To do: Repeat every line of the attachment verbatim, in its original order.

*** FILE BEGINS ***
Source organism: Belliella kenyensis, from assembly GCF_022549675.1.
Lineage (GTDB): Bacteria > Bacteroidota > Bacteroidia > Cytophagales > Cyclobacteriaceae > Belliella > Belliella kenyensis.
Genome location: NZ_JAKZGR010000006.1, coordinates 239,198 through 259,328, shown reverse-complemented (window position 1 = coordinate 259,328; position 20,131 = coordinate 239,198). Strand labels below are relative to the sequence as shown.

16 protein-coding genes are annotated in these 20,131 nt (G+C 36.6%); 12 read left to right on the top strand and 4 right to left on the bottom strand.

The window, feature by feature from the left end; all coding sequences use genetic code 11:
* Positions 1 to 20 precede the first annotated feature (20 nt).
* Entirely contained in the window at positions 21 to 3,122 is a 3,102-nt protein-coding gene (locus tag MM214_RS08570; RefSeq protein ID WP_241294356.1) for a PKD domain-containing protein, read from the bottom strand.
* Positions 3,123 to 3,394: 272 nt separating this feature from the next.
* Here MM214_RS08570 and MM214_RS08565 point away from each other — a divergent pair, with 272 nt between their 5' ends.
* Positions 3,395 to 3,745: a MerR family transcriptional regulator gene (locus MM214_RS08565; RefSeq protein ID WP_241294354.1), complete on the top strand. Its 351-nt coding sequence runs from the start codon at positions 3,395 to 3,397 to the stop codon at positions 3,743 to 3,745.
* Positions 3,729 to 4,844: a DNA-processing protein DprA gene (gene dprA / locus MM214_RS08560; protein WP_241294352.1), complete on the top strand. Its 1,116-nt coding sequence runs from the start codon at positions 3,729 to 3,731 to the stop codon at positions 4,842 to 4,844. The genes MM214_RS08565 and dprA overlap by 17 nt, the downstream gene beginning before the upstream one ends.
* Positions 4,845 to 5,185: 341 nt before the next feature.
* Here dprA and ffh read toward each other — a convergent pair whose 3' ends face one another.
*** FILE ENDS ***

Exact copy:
Source organism: Belliella kenyensis, from assembly GCF_022549675.1.
Lineage (GTDB): Bacteria > Bacteroidota > Bacteroidia > Cytophagales > Cyclobacteriaceae > Belliella > Belliella kenyensis.
Genome location: NZ_JAKZGR010000006.1, coordinates 239,198 through 259,328, shown reverse-complemented (window position 1 = coordinate 259,328; position 20,131 = coordinate 239,198). Strand labels below are relative to the sequence as shown.

16 protein-coding genes are annotated in these 20,131 nt (G+C 36.6%); 12 read left to right on the top strand and 4 right to left on the bottom strand.

The window, feature by feature from the left end; all coding sequences use genetic code 11:
* Positions 1 to 20 precede the first annotated feature (20 nt).
* Entirely contained in the window at positions 21 to 3,122 is a 3,102-nt protein-coding gene (locus tag MM214_RS08570; RefSeq protein ID WP_241294356.1) for a PKD domain-containing protein, read from the bottom strand.
* Positions 3,123 to 3,394: 272 nt separating this feature from the next.
* Here MM214_RS08570 and MM214_RS08565 point away from each other — a divergent pair, with 272 nt between their 5' ends.
* Positions 3,395 to 3,745: a MerR family transcriptional regulator gene (locus MM214_RS08565; RefSeq protein ID WP_241294354.1), complete on the top strand. Its 351-nt coding sequence runs from the start codon at positions 3,395 to 3,397 to the stop codon at positions 3,743 to 3,745.
* Positions 3,729 to 4,844: a DNA-processing protein DprA gene (gene dprA / locus MM214_RS08560; protein WP_241294352.1), complete on the top strand. Its 1,116-nt coding sequence runs from the start codon at positions 3,729 to 3,731 to the stop codon at positions 4,842 to 4,844. The genes MM214_RS08565 and dprA overlap by 17 nt, the downstream gene beginning before the upstream one ends.
* Positions 4,845 to 5,185: 341 nt before the next feature.
* Here dprA and ffh read toward each other — a convergent pair whose 3' ends face one another.